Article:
+O Local IRC Operator

+o Global IRC Operator

+p Hides the channels you are in from /whois

+q Only U:Lines can kick you (Services Admins Only)

+R Allows you to only receive PRIVMSGs/NOTICEs from registered (+r) users

+r Identifies the nick as being registered

+S Used to protect Services Daemons

+s Can listen to server notices

+T Prevents you from receiving CTCPs

+t Says you are using a /vhost

+V Marks you as a WebTV user  (guide writer is not sure what this is)

+v Receives infected DCC Send Rejection notices

+W Lets you see when people do a /whois on you (IRCops Only)

+w Can listen to wallop messages

+x Gives user a hidden hostname

+z Indicates that you are an SSL client

Channel Modes Edit

These are in alphabetical order, and some are autoset by ChanServ upon channel registration:

+A Only Administrators may join

+a <nick>Makes the user a channel admin

+b <nick!user@host>
Bans the given user from the channel(This is a alternate way of banning a person, not to be confused with the way mentioned earlier in the guide.)

+c No ANSI color can be sent to the channel

+C No CTCP's allowed in the channel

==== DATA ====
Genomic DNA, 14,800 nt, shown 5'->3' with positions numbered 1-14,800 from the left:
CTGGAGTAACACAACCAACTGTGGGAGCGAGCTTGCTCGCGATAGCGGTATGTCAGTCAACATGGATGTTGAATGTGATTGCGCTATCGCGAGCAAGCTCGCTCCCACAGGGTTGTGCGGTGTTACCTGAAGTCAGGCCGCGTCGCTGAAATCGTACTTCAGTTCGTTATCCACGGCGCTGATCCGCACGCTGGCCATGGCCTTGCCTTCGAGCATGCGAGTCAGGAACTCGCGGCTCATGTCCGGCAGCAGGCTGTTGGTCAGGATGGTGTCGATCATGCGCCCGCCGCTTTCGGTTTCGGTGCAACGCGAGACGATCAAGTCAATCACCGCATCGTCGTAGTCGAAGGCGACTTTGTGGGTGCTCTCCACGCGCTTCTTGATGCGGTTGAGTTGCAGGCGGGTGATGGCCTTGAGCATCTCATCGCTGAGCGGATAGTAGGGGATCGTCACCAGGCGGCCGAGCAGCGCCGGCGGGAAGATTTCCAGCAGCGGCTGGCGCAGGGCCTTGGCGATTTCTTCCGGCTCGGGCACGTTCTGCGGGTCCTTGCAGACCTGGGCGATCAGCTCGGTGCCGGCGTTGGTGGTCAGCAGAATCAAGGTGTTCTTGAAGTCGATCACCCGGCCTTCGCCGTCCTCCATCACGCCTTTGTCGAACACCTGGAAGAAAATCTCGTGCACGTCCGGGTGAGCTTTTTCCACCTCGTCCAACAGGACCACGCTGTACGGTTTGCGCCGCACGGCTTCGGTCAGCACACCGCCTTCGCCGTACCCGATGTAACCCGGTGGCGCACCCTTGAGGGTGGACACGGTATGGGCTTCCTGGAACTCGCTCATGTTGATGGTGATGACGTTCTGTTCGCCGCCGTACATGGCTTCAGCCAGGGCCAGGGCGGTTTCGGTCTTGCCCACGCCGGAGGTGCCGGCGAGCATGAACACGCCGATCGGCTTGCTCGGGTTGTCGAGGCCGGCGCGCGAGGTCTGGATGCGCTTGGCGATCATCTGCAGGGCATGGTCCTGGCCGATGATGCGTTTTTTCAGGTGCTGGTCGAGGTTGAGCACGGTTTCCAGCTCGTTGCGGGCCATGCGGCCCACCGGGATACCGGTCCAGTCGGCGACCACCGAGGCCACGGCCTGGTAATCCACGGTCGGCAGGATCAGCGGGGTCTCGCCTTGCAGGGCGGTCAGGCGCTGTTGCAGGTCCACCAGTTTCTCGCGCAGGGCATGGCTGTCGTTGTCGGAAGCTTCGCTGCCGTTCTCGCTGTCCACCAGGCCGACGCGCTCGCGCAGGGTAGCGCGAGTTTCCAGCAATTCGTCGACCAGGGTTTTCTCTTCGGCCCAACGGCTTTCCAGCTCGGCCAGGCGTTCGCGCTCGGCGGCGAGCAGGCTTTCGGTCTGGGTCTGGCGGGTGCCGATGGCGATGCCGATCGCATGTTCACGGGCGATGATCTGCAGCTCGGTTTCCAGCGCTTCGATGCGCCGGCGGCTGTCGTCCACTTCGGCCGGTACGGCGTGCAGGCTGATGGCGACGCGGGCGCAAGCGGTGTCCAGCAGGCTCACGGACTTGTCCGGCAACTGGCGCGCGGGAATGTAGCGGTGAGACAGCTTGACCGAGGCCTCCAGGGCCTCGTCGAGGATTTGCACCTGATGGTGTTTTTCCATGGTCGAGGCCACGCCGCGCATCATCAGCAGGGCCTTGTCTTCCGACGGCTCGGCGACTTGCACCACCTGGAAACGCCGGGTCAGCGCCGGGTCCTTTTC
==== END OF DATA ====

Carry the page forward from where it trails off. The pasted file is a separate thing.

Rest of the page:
+e <nick!user@host>Exception ban – If someone matches this, they can join a channel even if they match an existing ban

+f [<number><type>]:<seconds>Channel flood protection.

+G Makes channel G rated. Checks for words listed in the Badword Blocks, and replaces them with the words specified

+h <nick>Gives half-op status to the user

+i Invite required

+I <nick!user@host>Invite exceptions ("invex") - if someone matches this, they can bypass +i requirements to enter the channel.

+j <joins:seconds>Throttles joins per-user to joins per seconds seconds

+K /knock is not allowed

+k <key>Sets a key needed to join

+l <##>Sets max number of users

+L <Chan>If the amount set by +l has been reached, users will be sent to this channel

+M A registered nickname (+r) is required to talk

+m Moderated channel. Only +v/o/h users may speak

+N No nick name changes permitted

+n No messages from outside channels

+O Only IRCops may join

+o <nick>Gives a user channel operator status

+p Makes channel private

+q <nick>Sets channel owner

+Q Only U:Lined servers can kick users

+R Requires a registered nickname to join

+S Strips all incoming colors

+s Makes channel secret

+T No NOTICE's allowed in the channel

+u Auditorium – Makes /names and /who #channel only show channel ops

+V /invite is not allowed

+z Only clients on a Secure (SSL) Connection may join

This is the end of the guide. Anything not mentioned here was left out for a reason. If you wish to find more information, unless otherwise stated, contact the creator of this guide or one of the chanops of #dc. The creator of this guide would prefer you use Google to find what you are looking for before you contact him, though.

Sources Edit

[1] The majority of that section was taken from Wikipedia's article on IRC, which is located at

License Edit

This work is distributed under the Creative Commons Attribution 3.0 license. The license, in human readable form, is located here: . The license, complete with the legal mumbo jumbo, is located here: .